The bottom line is that paid will almost always outperform owned and earned in the short term. And that’s kind of a no-brainer when you start to think about it. If you’re putting media dollars to support your paid strategies, then you logically expect an audience immediately on the back end. On the other hand, owned/earned video strategies will almost always outperform in the long term. It may take up to 6 months to see some tangible results, but you will eventually see them.
Owned/earned video strategies also have a strong ancillary effect of bringing you closer to the customer. When you are forced to come up with content that stands alone and will drive engagement of some sort, the bar for your storytelling is high. When you are doing it right, you shift from telling a story about your product to telling a story that helps your customer learn and derive some kind of value. Where marketers often go wrong, and you can see this showcased on YouTube repeatedly, is when they make content that is really intended for paid strategies, but they attempt to make it work for owned/earned strategies. A typical example is when a marketer simply takes a commercial that was shot for TV and they post it on a YouTube channel. Audiences on YouTube are not there to see commercials, which is why YouTube even allows you to skip pre-roll, so it’s no surprise that the performance is typically abysmal with this kind of strategy.
So before embarking on a video campaign or program, take a hard look in the mirror to acknowledge which game you want to play. Are you playing with paid or are you playing with owned / earned? Ideally, you’ll find the right mix off all three as your business progresses through different stages of growth.
Establish Key Performance Indicators (KPI’s) for Video and avoid old man metrics (e.g. likes)
This may sound simple, but it is a step that many skip, even some experienced professionals. There’s so much excitement and glamour associated with video that there is a tendency to immediately start brainstorming ideas before before knowing what the goals are. Are you after awareness? Purchase intent? Leads? Sales? Depending on your industry, some of these may not be even be good KPI’s to consider.
Also, as you’re thinking through the appropriate KPI’s there are some important considerations. For one, and given the micro targeting capabilities of Facebook, how will you measure them relative to your target audience. If you are trying to drive awareness, you may hit 1MM people with a Facebook video, but if only 5% of them were in your target audience, you really only helped raise awareness for a small group of people.
Moreover, verify that you have reliable mechanisms for measuring your KPI’s. Depending on what KPI’s you choose, you may quickly realize that you’ll have to pay extra to measure something like purchase intent or brand lift. And if your campaign or plan is “low budget”, it certainly won’t make sense to pay to get these measurements. In the case of sales, you’ll almost never have a fully accurate way to determine attribution, even with a pixel. So you’ll have to settle for a measurement that is based on a corollary (e.g. we spent X and made Y sales, even though Y sales could be attributed to another factor).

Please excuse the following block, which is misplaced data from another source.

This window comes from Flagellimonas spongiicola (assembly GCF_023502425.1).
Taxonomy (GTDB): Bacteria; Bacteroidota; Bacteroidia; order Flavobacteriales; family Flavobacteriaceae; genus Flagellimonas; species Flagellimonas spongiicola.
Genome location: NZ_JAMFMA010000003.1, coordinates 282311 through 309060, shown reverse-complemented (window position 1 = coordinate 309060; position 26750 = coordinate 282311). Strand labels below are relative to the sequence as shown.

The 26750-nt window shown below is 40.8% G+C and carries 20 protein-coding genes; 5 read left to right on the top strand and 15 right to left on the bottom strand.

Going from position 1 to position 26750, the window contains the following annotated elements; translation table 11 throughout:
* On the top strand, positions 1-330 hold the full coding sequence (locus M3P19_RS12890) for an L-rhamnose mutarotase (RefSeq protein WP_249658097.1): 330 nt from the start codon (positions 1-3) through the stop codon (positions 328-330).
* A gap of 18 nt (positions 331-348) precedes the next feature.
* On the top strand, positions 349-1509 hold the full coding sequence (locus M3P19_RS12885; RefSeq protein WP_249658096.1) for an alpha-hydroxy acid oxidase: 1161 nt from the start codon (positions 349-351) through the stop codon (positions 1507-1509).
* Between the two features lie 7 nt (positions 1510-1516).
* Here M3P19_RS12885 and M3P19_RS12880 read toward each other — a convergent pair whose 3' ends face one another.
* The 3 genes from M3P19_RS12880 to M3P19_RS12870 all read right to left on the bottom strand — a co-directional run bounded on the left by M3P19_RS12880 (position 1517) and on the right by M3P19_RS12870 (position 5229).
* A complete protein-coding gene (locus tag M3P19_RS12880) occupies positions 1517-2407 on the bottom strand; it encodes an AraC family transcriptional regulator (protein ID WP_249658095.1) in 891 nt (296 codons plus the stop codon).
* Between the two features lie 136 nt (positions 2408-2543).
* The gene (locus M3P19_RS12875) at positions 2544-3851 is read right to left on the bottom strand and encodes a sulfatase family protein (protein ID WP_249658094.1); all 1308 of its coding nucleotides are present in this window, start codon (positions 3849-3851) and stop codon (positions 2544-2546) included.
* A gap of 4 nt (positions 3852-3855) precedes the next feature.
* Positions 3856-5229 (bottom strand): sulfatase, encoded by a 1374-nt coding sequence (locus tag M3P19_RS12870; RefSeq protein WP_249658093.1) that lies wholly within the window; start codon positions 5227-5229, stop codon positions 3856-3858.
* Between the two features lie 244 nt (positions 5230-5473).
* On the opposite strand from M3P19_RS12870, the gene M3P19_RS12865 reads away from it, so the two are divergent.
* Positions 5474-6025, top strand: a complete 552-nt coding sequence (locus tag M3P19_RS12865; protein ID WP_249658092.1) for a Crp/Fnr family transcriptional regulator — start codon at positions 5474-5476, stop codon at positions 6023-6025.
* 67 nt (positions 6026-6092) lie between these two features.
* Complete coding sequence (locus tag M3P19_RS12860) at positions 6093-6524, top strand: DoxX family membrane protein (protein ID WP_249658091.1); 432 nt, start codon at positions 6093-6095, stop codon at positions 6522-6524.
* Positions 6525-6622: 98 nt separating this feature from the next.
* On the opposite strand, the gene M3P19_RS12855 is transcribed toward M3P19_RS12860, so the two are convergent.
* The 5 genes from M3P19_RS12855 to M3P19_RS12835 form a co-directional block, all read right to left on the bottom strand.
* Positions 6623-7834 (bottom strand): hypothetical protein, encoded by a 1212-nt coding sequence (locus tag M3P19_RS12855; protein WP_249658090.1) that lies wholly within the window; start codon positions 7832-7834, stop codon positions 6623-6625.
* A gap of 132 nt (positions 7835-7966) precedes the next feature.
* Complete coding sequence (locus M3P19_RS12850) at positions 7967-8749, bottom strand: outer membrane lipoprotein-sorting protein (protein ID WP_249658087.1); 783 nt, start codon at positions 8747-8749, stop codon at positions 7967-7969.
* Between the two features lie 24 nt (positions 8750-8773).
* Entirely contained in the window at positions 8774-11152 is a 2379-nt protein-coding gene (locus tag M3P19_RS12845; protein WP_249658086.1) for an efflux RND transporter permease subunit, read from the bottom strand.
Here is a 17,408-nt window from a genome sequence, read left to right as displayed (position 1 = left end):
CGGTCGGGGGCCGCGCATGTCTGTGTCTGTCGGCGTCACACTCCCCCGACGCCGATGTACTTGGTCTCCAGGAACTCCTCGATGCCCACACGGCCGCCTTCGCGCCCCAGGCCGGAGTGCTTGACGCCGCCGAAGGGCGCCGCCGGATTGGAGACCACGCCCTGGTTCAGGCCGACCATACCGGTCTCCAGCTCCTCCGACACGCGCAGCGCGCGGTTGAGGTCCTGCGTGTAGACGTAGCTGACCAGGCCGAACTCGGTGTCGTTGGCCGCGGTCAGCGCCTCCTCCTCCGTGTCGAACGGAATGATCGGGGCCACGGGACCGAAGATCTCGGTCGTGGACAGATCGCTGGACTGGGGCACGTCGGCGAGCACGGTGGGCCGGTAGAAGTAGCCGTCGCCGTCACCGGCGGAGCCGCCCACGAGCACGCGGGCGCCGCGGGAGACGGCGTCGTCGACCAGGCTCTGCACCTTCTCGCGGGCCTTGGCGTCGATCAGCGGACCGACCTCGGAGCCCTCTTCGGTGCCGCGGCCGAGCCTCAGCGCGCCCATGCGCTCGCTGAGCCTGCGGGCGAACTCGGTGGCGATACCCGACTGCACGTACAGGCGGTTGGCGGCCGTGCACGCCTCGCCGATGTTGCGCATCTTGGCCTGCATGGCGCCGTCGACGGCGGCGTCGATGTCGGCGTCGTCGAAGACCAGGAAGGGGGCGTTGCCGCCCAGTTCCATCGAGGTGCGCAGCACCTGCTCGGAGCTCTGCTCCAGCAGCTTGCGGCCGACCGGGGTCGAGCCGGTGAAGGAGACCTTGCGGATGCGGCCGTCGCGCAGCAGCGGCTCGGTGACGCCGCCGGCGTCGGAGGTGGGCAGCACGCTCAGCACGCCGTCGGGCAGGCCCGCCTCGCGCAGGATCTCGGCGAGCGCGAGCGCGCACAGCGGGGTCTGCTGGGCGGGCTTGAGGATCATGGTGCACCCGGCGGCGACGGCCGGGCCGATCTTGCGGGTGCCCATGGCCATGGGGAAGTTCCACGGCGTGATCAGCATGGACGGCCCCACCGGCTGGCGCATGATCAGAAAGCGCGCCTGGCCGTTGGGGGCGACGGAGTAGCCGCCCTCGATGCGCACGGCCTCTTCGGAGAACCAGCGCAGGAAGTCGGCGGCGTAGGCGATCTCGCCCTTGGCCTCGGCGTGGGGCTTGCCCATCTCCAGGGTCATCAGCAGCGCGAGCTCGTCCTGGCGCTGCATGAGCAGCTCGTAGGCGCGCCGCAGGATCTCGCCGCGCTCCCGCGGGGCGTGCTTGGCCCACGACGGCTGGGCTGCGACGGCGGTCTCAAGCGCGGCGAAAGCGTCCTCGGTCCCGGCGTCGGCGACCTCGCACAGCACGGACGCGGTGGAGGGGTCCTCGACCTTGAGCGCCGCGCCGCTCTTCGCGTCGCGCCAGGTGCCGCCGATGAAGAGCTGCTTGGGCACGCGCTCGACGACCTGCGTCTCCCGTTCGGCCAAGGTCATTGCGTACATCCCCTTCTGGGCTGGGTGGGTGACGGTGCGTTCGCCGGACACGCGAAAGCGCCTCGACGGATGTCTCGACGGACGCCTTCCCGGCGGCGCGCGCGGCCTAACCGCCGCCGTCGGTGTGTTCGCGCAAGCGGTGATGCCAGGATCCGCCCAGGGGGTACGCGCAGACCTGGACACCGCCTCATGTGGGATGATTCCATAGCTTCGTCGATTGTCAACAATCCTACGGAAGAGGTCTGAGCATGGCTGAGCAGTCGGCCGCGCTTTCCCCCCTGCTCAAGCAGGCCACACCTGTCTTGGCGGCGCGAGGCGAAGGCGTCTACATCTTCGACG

Find Out What Your Competitors Are Doing.
This may sound like marketing 101, and that’s because it is. Most business will do a SWOT analysis and through that exercise find out what their competitors are doing. Unfortunately, the SWOT analysis rarely gets down to the level of video. However, when it comes to marketers, it very well should.
Consider that if you are a small business, only 9% of your peers are using YouTube as a channel for marketing. And given how many low cost production tools are out there, this presents a great opportunity to start creating some content that will stand out. So if you are a small business, you may very well want to verify what some of your local competitors are doing. You may have an outstanding chance to capture all or a majority of the share of voice through certain video channels.
If you are in the B2B space, 70% of your buyers are going to watch video for EVERY step of the process. Once again, if your competitors don’t already have video, you have a tremendous opportunity to step up. At the same time, you’ll be helping your SEO out was well.
And if you have a website, which I’m not sure which business does not these days, adding a video can increase your conversion by up to 80%. So, if your competitors don’t have video (or even have a weak video), again you have an opportunity to exploit that. You can even go one step further by using platforms like Unbounce to A/B test your landing pages. At Marching Penguin, we’ve employed this technique on a number of client landing pages to boost conversion rates anywhere from 25% to 225%. We’ve even tested videos with different endings to optimize performance.
Wrapping It Up
Video is hard. Anyone that says the opposite is either lying or has never produced a video. Yet by understanding the mechanics of video ROI, you can better allocate precious resources to make video a truly powerful tool. There is no doubt that video is huge and here to stay. The tools for producing it only continue to get cheaper and better. So, all that is left is finding a way to align video to your goals. Once you do that, video doesn’t become easy, but it certainly gets easier. You can choose video strategies that deliver against the KPI’s that are important to your company and industry; you can keep internal stakeholders happy / engaged; and, you can find ways to stay ahead of the competition. All of that sounds like a great recipe for ROI.